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Math Help - Inverse of Quadratic Function?

  1. #1
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    Inverse of Quadratic Function?

    Hi - I guess this is easy but I am having trouble solving it. I am supposed to find the inverse of the quadratic function

    y = x^2 - 2x +1

    Thanks in advance for any help, I am not sure if I can just factor it? The answer is supposed to be y = 1 +- srqrt X
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  2. #2
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    Quote Originally Posted by fumanchu View Post
    Hi - I guess this is easy but I am having trouble solving it. I am supposed to find the inverse of the quadratic function

    y = x^2 - 2x +1

    Thanks in advance for any help, I am not sure if I can just factor it? The answer is supposed to be y = 1 +- srqrt X
    You start by substituting x with y:

    x = y^2 - 2y + 1. Now we want to express y in terms of x. So, factor the polynomial:

    x = (y-1)^2.

    Therefore, y-1 = +-SQRT(x), so y = 1 +- SQRT(x).
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  3. #3
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    Thanks sorry I didn't get it at first.

    Do you know of a place that explains why the x ends up as + or - sqrt(x) when you take the square root. I understand that is the answer but I don't really get why. Sorry again.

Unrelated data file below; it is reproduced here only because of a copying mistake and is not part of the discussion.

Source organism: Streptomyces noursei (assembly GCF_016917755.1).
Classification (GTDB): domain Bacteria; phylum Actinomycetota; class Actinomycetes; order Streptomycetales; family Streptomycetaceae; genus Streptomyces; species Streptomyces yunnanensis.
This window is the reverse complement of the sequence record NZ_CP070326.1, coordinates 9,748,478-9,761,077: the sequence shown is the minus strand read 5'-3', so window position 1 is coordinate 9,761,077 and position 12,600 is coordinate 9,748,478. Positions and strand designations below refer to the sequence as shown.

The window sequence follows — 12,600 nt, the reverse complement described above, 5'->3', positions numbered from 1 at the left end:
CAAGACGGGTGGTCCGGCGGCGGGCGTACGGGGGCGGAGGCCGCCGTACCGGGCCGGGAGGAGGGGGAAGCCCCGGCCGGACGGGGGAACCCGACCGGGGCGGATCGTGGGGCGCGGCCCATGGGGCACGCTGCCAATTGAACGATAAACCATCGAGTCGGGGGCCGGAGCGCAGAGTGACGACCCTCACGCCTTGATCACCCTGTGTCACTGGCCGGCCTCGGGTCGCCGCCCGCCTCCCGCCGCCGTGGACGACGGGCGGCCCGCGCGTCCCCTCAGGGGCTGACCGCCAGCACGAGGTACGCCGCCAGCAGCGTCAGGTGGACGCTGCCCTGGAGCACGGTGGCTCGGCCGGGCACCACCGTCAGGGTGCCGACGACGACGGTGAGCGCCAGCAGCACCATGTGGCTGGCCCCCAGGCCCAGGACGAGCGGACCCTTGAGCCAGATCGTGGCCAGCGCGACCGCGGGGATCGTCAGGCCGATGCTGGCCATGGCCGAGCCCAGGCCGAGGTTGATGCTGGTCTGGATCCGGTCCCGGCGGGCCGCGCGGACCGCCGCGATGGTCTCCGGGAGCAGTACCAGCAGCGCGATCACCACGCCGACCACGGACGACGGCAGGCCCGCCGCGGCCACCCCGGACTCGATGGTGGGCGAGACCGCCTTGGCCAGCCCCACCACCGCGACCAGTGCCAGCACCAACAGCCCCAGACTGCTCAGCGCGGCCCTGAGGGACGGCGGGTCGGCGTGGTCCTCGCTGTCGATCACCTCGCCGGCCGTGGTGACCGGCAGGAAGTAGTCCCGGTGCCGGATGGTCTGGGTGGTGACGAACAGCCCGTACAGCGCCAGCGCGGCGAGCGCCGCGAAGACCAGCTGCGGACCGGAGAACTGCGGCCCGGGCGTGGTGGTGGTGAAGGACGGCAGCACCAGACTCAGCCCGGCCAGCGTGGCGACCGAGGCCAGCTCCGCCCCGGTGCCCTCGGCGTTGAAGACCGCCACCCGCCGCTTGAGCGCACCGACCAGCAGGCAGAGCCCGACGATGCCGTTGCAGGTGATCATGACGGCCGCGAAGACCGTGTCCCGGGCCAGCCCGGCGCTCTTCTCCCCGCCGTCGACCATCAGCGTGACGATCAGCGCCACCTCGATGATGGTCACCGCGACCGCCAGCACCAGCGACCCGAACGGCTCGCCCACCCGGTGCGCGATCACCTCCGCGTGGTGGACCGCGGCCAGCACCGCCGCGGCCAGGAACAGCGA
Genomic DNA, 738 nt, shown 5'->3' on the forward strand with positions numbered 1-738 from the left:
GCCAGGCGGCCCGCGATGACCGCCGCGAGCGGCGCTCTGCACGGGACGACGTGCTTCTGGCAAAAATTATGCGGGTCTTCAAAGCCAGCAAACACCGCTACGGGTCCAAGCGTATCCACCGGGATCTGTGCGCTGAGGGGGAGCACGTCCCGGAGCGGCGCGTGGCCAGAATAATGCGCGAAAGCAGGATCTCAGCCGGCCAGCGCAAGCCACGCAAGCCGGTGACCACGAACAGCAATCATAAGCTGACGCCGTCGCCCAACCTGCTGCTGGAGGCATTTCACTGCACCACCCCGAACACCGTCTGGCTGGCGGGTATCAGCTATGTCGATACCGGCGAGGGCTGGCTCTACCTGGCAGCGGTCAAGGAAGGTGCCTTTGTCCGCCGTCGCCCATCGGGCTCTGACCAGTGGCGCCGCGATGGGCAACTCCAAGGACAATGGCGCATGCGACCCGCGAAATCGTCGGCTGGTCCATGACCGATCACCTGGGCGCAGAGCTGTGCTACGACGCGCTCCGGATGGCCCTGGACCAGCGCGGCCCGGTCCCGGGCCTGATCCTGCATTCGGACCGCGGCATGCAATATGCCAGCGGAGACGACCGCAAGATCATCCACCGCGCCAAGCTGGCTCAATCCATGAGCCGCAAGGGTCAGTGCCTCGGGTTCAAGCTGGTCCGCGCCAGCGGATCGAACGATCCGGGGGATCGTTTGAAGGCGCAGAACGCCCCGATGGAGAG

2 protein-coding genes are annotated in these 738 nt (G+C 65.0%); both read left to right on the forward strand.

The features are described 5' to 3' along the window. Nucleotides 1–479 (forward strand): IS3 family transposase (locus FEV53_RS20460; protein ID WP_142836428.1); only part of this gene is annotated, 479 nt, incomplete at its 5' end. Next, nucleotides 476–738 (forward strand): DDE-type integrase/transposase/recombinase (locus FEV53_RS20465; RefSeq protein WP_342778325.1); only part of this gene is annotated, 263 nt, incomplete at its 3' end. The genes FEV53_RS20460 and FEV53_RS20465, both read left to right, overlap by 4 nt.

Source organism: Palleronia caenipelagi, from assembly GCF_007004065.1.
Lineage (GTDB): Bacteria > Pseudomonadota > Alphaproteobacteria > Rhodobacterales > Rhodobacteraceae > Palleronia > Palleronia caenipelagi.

Last edited by mr fantastic; March 30th 2009 at 10:08 PM. Reason: Merged posts
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  4. #4
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    Quote Originally Posted by fumanchu View Post
    Do you know of a place that explains why the x ends up as + or - sqrt(x) when you take the square root. I understand that is the answer but I don't really get why. Sorry again.
    this is so because whwn u mutiply a neg. no. by itself(-a*-a) the result will come positive.
    and if u multiply a positive no. with itself(a*a) the result will be positive.
    so it cant be made out if the sqrt was originally posit. or neg.. so to be on the safer side we take both +&-.
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  5. #5
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    Quote Originally Posted by fumanchu View Post
    Do you know of a place that explains why the x ends up as + or - sqrt(x) when you take the square root.
    You get the "plus-minus" from the Quadratic Formula or, if you prefer, from completing the square. (But that's the hard way!)

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  6. #6
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    Wait, that can't be the inverse function. When you have the plus-minus sign, you have a one-to-many relation, so it is not a function! The exercise must give the original's function domain and codomain if you are expected to find its inverse.
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  7. #7
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    But the exercise, as originally posted, did not ask for an inverse function; it asked only for "the inverse". The "plus-minus" relation fulfills that requirement.
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  8. #8
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    Well, I suppose this is just semantics and is really irrelevant, but the OP did say "find the inverse of the quadratic function" and the inverse of a function must also be a function. So it must be asking the inverse function.
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  9. #9
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    Quote Originally Posted by Referos View Post
    ...the inverse of a function must also be a function.
    No; only some functions are "invertible"; only some functions have inverses which are also themselves functions. Usually, the inverse is just a "relation".
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